Mankind has one year left to reclaim the power it handed to computers. Because of a mathematical glitch, the first moments of New Year's Day 2000 could bring widespread power outages, disrupted phone service and untold havoc to the global network of financial markets, military communications and public transit facilities. That is a worst-case scenario. No wonder some business executives are retiring early, just as aggressive programers are poised to earn billions of dollars fixing the so-called Y2K, or Year 2000, bug.
The problem stems from the decision by programers, years ago, to keep track of the date by denoting every year by its last two digits. The year 1968, for instance, is merely "68." The economy of shaving two digits from a computer's memory was significant when computer science was in its infancy. But the problem with computers is they follow the letter of man's illogic. The "00" in the year 2000 is assumed by most machines to mean 1900.
Fixing computers' biological clocks won't be easy or cheap. Nobody knows for sure whether entire systems will crash come Jan. 1, 2000, or the cost to private business and the government from the damage caused by the Y2K bug. A Gallup survey showed that most of America's 24-million small employers are ignoring Y2K, even though the bug threatens to cost them revenue and customers. Only half the nation's 3,069 counties and one-third of the states, including Florida, have made substantial headway to avert the Y2K problem. A World Bank survey of 128 borrower countries showed that only 37 knew what Y2K was about.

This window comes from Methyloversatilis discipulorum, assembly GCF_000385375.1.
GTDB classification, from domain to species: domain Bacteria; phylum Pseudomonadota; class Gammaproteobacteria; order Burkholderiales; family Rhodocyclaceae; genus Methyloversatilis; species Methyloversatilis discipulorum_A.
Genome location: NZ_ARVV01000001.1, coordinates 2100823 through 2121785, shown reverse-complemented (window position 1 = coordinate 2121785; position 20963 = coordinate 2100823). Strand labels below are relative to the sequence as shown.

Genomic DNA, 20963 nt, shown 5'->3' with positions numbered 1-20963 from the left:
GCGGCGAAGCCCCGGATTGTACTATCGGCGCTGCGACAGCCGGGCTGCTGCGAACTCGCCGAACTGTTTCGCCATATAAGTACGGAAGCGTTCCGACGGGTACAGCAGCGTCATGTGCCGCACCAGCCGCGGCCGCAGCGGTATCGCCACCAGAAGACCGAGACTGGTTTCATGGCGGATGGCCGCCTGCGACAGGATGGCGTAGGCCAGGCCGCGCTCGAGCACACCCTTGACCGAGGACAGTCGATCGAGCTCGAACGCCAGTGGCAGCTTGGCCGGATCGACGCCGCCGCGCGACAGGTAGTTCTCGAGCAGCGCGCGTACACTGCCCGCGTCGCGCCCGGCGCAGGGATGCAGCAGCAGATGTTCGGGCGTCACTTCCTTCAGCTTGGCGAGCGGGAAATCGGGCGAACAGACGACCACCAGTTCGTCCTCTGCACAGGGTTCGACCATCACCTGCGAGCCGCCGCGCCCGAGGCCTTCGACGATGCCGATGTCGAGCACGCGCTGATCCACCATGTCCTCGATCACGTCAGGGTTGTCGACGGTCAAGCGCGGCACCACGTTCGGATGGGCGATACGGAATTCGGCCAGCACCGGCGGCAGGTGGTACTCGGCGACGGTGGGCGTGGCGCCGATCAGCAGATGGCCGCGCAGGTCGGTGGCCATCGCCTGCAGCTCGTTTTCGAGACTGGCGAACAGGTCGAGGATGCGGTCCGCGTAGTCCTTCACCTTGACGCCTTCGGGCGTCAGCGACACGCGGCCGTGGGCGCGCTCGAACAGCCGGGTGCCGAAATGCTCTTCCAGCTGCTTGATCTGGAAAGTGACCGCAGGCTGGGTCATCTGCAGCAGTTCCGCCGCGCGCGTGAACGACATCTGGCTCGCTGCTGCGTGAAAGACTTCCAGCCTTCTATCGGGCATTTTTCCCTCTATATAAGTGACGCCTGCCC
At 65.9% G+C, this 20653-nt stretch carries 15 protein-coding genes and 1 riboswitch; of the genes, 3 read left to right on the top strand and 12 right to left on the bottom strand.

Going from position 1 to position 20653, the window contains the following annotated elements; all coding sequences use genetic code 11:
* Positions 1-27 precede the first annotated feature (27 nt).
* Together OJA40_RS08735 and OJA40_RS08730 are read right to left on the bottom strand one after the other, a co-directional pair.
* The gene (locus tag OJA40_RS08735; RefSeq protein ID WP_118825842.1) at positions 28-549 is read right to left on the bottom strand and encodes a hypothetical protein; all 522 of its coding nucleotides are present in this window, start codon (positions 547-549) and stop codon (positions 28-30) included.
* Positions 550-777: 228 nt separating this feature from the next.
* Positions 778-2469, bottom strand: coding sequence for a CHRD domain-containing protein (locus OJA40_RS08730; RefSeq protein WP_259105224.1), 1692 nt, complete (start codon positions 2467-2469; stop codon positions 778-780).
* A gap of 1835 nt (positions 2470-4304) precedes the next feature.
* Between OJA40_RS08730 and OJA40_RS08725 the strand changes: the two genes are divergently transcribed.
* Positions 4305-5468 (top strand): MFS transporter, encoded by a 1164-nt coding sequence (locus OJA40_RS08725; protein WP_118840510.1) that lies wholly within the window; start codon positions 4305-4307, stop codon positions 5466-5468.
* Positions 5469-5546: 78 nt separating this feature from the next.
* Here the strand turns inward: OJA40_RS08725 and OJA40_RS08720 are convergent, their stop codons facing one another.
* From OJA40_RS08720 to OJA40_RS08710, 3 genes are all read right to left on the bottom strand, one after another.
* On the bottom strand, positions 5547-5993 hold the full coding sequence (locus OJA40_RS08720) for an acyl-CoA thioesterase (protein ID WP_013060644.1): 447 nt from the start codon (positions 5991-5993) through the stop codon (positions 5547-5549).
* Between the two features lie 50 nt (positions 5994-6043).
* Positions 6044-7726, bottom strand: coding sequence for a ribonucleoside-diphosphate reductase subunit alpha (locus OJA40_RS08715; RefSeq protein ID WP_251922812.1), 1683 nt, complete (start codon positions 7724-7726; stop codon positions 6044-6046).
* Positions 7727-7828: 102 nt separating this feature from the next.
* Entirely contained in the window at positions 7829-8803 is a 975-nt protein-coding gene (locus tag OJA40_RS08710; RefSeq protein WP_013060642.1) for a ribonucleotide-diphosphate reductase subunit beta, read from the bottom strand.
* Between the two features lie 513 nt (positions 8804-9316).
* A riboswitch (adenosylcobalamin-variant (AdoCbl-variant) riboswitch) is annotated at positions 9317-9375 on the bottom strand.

The federal government has set a poor example for readiness. Recent reports to Congress show that most federal agencies have not immunized hardware and software that perform critical public services. Among the worst laggards: the Nuclear Regulatory Commission and the departments of Health and Human Services, Justice and Defense.
Luckily, the Social Security Administration and the Department of Veterans Affairs are among those federal agencies getting a handle on the problem. So, too, is the Federal Reserve. But a multitude of assistance programs involve participation by local, state and federal agencies, leaving the entire system vulnerable to its weakest link.
The challenge now is to coordinate federal efforts and to begin the testing and inspections necessary for repair programs to work. States and local governments need guidance, and, in some cases, technical expertise, merely to overcome immediate impediments to processing Medicaid payments, public assistance and vouchers for subsidized housing. The same goes for private companies, which increasingly are being contracted to deliver services once performed by public agencies.
Though fewer people are speaking of Y2K in disastrous terms, estimates show the bug could cost from $50-billion to $1-trillion in damages and affect most humans according to their station in the world. Residents of developed countries could experience power outages, bad credit reports and disruption in travel and financial markets, while those in poorer countries may suffer from the cancellation of food and water supplies and the suspension of financial aid. Fixing even 99 percent of the problem leaves millions of opportunities for upheaval worldwide.
There is no need for panic, but it is not too early to start thinking about ways to limit our exposure to damage. Make computer printouts of valuable personal and financial records. Call manufacturers to inquire whether your household electronic goods are Y2K compliant. Stay informed of repair programs and computer software "patches" that may protect information stored on computers. New years have a way of arriving sooner than we think.